Vy Tran

Wesley Morris ’97, a critic-at-large for The New York Times, spoke about race, journalism and the importance of the film “Black Panther” at Benjamin Franklin College on Tuesday.

“Race is the most fundamental, unsolved question in our history,” Morris said. “It’s fascinating to me how a comic book has re-legislated this question, and we now talk about these issues in terms of ‘T’Challa’ and ‘Killmonger.’”

He was referring to Black Panther, a Marvel movie with a predominantly black cast that details the conflict between Killmonger and T’Challa, the movie’s protagonist. Earlier this week, Black Panther became the third-highest grossing American movie of all time.

The college tea, hosted by the Poynter Fellowship in Journalism, drew more than 50 attendees to the Benjamin Franklin Head of College House on Tuesday.

Jessie Royce Hill, the dean of Benjamin Franklin College, moderated the tea and asked Morris about his role at the Times. Morris, who received a Pulitzer Prize for criticism in 2012 for his work at the Boston Globe, said he appreciates that writers in the Times’ cultural department are free to pursue their curiosities. The world of journalism is often criticized for its lack of diversity, but Morris said this characterization is not entirely true at the Times.

“The Times is much browner, more female and queerer than it’s ever been,” Morris said. “But we’re talking about writers and copy editors. The further up you go, the less true that is.”

Morris is in the process of writing a book about the history of black Americans in performance. Still, although he often“ends up talking about race” in his work for the Times, Morris emphasized that race is only one of his journalistic interests.

“I’m not trying to lead a crusade,” he said. “There’s this perception that if you write about race a little, you become the person who writes about race all of the time. I just want the paper to be fun, and I hope that the things I’m interested in are meaningful to others.”

Hill then turned the discussion to Black Panther. Morris touched on some of his favorite aspects of the film, praising the complicated ideological divide between T’Challa and Killmonger. He also praised the role of women in the film, especially dialogue that explores how black women are used by white culture.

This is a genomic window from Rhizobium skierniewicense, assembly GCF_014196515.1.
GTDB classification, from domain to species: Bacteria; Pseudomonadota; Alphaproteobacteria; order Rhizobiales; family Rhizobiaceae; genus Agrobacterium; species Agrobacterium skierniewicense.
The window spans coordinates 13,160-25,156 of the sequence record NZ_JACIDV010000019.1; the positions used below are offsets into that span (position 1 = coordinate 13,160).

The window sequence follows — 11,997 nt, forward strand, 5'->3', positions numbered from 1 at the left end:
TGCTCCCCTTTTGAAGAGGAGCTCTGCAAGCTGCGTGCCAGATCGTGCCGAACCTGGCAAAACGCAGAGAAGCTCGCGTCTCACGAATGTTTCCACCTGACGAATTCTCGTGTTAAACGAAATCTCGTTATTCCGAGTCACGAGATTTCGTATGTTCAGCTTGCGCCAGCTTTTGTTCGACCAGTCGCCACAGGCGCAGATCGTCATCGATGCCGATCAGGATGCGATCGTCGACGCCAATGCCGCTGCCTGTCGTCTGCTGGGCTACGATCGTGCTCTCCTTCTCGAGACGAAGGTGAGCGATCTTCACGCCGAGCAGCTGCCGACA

Morris lauded the film for its achievements but cautioned the audience against becoming too optimistic about increasing diversity in the film industry.

“The money is a smokescreen,” Morris said. “This problem is too persistent to say that one movie could solve everything. I don’t want to undermine or overstate its importance.”

It is still hard to get a mostly white marketing department to sell non-white projects, he said.

Joy Chiu ’19 told the News that she came to see Morris speak because she listens to his podcast, “Still Processing,” which he co-hosts with Jenna Wortham.

“His thoughts are insightful,” Chiu said. “This is very personal to me because in the Asian community, we don’t engage enough with issues like Black Lives Matter.”

Abdul-Razak Zachariah ’17, another fan of Morris’ podcast, came to the event to learn more about cultural criticism. Zachariah said that he was impressed with the turnout and that he was happy to see a diverse crowd.

After a student in the audience asked why black audiences showed up to see “Black Panther” but not “A Wrinkle in Time,” Morris offered his thoughts on the role of the black consumer. “A Wrinkle in Time” was considered a socially significant film because its director, Ava DuVernay became the first woman of color to direct a live-action film with a budget of more than $100 million.

Morris challenged the idea that not going out to see “A Wrinkle in Time” makes you a “bad black person,” saying the film simply was not that good.

“We shouldn’t have to pretend that it’s good,” he said. “I think it’s important that we treat Ava the same way we treat Steven Spielberg when he makes a mediocre film.”

Morris mentioned Moonlight as an example of a movie that he finds great because of its “beauty and sensitivity” rather than because of the race of its creators. Morris added that it’s OK for black people not to see every movie featuring a predominantly black cast, asking the audience whether they watch every NBA game or every Williams sisters tennis match. It’s not a crime to stay home, he said.

Before joining the New York Times in 2015, Morris worked for Grantland and the Globe.

Sophia Nam | sophia.nam@yale.edu